Pronouncing History: place names in Kāpiti

Being at home in a landscape includes seeing the full story of its history reflected, not just one side. Scoop Wellington’s Lindsay Shelton reckons Kāpiti has taken an important, symbolic step. 

This article is cross-posted with permission from Scoop Wellington


Wiremu (Wi) Te Kakakura Parata, elected as MP for Western Maori in 1871; his land was the early commercial centre of Waikanae.

A working party of iwi representatives and a local historian have come up with a great idea – using the names of five people from the 19th century history of the Kāpiti Coast for new street names which are needed because of changes caused by the new expressway.

The Kāpiti News reported the names and the reasons for choosing them.

“The names that we recommend honour people who in different ways contributed to today’s bi-cultural Kāpiti region … Taken together their names form a chain of founders of the region … community leaders dating from the original settlement of the northern iwi in the 1820s through to the founding of villages along the line of rail in the 1890s.”

The names are:

* Peka Peka/Te Kowhai to Hemi St, Waikanae – Unaiki
* Hadfield Rd connection – Katu
* Waikanae township – Kakakura
* Waikanae to Paraparaumu North – Rauoterangi
* Poplar to Paekakariki – Hurumutu.

The Kāpiti News report tells the fascinating story of each person whose name has been suggested.

A sixth proposal, chosen in the centenary year of the First World War, is the name of the Maori contingent at Gallipoli and on the Western Front, that included a strong party from Kapiti.

* Kāpiti to Poplar – Hokowhitu

The six names will now be considered along with suggestions from 400 other local people. It sounds as if the process will be a complicated one. Mayor Gurunathan describes it:

“The council will work through a process to assess all suggestions received against the Criteria for SH1 Renaming and a shortlist of possible names will be developed in consultation with community boards and councillors before a final decision is made by the full council.”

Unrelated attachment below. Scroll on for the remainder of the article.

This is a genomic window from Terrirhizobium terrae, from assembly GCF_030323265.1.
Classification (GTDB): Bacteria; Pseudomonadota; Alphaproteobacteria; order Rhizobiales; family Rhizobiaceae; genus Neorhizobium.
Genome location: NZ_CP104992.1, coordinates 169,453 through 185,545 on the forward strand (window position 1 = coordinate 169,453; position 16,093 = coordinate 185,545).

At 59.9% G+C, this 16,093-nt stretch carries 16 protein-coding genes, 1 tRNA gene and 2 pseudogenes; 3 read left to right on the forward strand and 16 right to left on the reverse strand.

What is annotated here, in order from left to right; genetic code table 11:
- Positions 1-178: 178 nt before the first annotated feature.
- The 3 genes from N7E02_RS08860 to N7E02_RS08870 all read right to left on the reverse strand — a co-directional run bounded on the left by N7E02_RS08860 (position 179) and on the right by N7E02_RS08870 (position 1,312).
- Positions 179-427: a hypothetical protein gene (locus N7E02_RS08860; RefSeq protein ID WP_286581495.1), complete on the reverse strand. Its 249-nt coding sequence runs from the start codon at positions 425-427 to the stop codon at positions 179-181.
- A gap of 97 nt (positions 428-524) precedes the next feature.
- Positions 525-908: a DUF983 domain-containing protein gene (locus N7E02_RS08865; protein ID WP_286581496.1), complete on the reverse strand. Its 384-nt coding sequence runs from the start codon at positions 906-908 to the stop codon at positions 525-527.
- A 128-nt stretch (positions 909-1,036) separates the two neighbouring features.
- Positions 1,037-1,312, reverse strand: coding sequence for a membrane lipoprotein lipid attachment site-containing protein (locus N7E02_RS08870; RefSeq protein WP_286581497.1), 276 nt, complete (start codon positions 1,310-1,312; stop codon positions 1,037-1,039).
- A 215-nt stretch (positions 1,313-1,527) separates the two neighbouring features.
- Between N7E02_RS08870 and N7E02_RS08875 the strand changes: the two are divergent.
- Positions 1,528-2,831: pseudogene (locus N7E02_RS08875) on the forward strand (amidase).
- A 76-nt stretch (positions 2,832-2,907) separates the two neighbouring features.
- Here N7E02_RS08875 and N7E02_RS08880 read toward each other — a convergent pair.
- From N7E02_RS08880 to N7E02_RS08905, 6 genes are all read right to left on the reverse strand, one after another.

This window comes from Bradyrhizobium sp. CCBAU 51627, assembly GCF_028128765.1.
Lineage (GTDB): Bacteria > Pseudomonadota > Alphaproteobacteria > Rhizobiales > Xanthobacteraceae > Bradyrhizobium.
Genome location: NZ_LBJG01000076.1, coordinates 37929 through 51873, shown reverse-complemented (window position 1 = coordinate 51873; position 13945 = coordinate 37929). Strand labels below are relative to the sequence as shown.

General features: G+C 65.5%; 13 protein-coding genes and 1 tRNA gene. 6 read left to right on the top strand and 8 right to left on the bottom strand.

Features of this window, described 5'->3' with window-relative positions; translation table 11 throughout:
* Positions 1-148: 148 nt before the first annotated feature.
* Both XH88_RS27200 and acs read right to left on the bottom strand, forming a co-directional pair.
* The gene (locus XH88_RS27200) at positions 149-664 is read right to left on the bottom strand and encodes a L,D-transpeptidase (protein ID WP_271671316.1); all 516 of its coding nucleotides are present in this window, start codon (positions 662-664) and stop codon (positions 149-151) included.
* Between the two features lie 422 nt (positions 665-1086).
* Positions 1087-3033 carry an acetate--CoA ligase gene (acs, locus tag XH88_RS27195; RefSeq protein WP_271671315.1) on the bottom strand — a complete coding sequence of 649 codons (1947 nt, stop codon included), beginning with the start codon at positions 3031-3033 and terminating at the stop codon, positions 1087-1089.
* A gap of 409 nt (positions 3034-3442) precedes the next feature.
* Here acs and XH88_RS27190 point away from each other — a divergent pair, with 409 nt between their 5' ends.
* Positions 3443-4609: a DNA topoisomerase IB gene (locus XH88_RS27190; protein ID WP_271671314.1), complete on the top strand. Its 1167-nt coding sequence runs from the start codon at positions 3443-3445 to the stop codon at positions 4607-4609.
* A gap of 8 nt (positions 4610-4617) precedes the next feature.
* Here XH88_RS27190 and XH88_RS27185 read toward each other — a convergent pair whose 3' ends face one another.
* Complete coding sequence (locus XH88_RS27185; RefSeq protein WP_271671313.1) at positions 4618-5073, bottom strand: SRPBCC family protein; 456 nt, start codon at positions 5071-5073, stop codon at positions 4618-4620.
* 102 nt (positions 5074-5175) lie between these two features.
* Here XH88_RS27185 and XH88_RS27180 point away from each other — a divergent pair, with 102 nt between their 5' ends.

The process hasn’t been helped by a DomPost report headlining complaints from two people who said the 19th century names would be hard to pronounce.

This has drawn a convincingly critical response from Aaron Smale on the Spinoff.

He writes:

Two words sprang to mind when I read this story – ignorant and lazy. And I’m not just talking about the individuals quoted. While everyone is free to express their opinion, the media make decisions all the time about what opinions are important and worthy of giving attention to and how those views are portrayed.

Which raises a few questions. Why are two individuals who are apparently completely ignorant of the history of the area they live in and the people behind the names … given the front page of a major metropolitan daily to spout their ignorance? Why is this same media outlet not challenging them on their lack of effort to pronounce names that are in one of the official languages of this country? Why isn’t this media outlet giving more historical background to those names that are so offensive to a couple of ill-informed individuals?

Smale ends by writing:

the media … seem determined to omit and wipe out the history of a people that are still here. But Māori are still fighting to retain and regain their history and have it recognised in small ways. Like the renaming of a road after the government bulldozed an expressway through their burial grounds.

The Kāpiti council now has a chance to help regain some of the area’s history, with its choice of new street names for the old State Highway One.

Do your local road names reflect history? If so, whose? 

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